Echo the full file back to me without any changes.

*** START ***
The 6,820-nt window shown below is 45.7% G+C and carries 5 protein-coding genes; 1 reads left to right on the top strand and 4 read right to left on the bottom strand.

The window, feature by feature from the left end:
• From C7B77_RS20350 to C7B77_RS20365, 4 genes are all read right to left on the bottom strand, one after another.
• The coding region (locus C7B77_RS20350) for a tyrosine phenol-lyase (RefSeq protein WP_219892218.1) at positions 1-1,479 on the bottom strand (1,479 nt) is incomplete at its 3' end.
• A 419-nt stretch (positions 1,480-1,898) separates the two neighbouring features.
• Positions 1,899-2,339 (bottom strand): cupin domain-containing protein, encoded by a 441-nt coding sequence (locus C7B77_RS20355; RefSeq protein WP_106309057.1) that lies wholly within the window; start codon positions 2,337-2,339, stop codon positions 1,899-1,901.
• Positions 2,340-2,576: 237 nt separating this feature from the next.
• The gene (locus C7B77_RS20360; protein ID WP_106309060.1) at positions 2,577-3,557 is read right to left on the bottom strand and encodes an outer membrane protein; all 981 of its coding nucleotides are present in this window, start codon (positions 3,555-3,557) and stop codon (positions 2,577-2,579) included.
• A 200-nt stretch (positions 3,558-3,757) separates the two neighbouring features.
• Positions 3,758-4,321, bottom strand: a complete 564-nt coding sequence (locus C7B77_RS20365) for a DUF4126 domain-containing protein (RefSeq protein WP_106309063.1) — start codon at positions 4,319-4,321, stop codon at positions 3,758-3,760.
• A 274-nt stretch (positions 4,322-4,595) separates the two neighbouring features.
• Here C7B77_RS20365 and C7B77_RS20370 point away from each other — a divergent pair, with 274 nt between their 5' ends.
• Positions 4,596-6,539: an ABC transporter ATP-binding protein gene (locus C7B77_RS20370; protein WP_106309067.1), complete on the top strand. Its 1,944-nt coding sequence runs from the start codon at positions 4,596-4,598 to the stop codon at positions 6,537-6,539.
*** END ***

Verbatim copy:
The 6,820-nt window shown below is 45.7% G+C and carries 5 protein-coding genes; 1 reads left to right on the top strand and 4 read right to left on the bottom strand.

The window, feature by feature from the left end:
• From C7B77_RS20350 to C7B77_RS20365, 4 genes are all read right to left on the bottom strand, one after another.
• The coding region (locus C7B77_RS20350) for a tyrosine phenol-lyase (RefSeq protein WP_219892218.1) at positions 1-1,479 on the bottom strand (1,479 nt) is incomplete at its 3' end.
• A 419-nt stretch (positions 1,480-1,898) separates the two neighbouring features.
• Positions 1,899-2,339 (bottom strand): cupin domain-containing protein, encoded by a 441-nt coding sequence (locus C7B77_RS20355; RefSeq protein WP_106309057.1) that lies wholly within the window; start codon positions 2,337-2,339, stop codon positions 1,899-1,901.
• Positions 2,340-2,576: 237 nt separating this feature from the next.
• The gene (locus C7B77_RS20360; protein ID WP_106309060.1) at positions 2,577-3,557 is read right to left on the bottom strand and encodes an outer membrane protein; all 981 of its coding nucleotides are present in this window, start codon (positions 3,555-3,557) and stop codon (positions 2,577-2,579) included.
• A 200-nt stretch (positions 3,558-3,757) separates the two neighbouring features.
• Positions 3,758-4,321, bottom strand: a complete 564-nt coding sequence (locus C7B77_RS20365) for a DUF4126 domain-containing protein (RefSeq protein WP_106309063.1) — start codon at positions 4,319-4,321, stop codon at positions 3,758-3,760.
• A 274-nt stretch (positions 4,322-4,595) separates the two neighbouring features.
• Here C7B77_RS20365 and C7B77_RS20370 point away from each other — a divergent pair, with 274 nt between their 5' ends.
• Positions 4,596-6,539: an ABC transporter ATP-binding protein gene (locus C7B77_RS20370; protein WP_106309067.1), complete on the top strand. Its 1,944-nt coding sequence runs from the start codon at positions 4,596-4,598 to the stop codon at positions 6,537-6,539.